I don't think you want to learn the wrong lessons from failure, though. The world knew and we knew that developing that drug and many others that have not worked out were scientifically risky bets. We have scientifically risky bets in our portfolio right now. There are things we are developing right now that may or may not work. If they do, they will impact patients. If they don't, we took our best shot.
If the lesson you learned is not to take risks, biotech’s a tough business to succeed in. We want to learn the lessons around operating well, and we want to learn the lessons around taking clean shots.
What challenges face biotech going into 2023? How is Roivant preparing?
GLINE: Big pharma companies, although they are clearly focused and constrained on being efficient with R&D spend, are in many cases swimming in cash right now. Capital is not a concern for big pharma companies, while it definitely is a concern for small biotech companies.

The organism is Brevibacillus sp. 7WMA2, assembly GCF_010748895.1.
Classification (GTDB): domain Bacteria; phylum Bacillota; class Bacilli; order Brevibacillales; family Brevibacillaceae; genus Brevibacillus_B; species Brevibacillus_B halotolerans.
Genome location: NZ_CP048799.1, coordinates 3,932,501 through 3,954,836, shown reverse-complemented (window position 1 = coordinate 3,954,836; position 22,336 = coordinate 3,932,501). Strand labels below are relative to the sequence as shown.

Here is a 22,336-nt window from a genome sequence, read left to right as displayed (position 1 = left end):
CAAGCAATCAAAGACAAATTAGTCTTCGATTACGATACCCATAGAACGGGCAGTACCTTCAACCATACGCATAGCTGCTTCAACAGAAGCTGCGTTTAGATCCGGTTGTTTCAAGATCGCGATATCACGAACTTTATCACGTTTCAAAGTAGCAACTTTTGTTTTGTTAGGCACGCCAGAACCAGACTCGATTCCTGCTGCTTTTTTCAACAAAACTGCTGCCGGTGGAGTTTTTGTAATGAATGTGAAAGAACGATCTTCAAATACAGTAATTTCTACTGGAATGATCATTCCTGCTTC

Big pharma companies are like very large ships. On one hand, they're hard to steer, but on the other hand, they have a lot of momentum. If there's a hurricane, a very large oil tanker can generally plow through it. Whereas if you're in a dinky little sailboat, it's much harder. One of the things that is hard about being a biotech company is you're a little bit at the whim of the prevailing winds.
In 2021, there were many — not Roivant — discovery-stage platform technology companies that were just en vogue. That was a thing that was easy to raise capital for and the markets were excited about it.
That trend has shifted significantly. Investors are looking for safe harbors in the storm. Early-stage scientific platforms are not safe harbors. You set out on a course that will take two to seven years to prove, or more. The problem with that is if the prevailing winds shift at year two and a half. If what you were doing was trendy, you could raise lots of money around it and attract lots of talent in year one, but there’s no guarantee that you'll be able to keep doing those things in year four.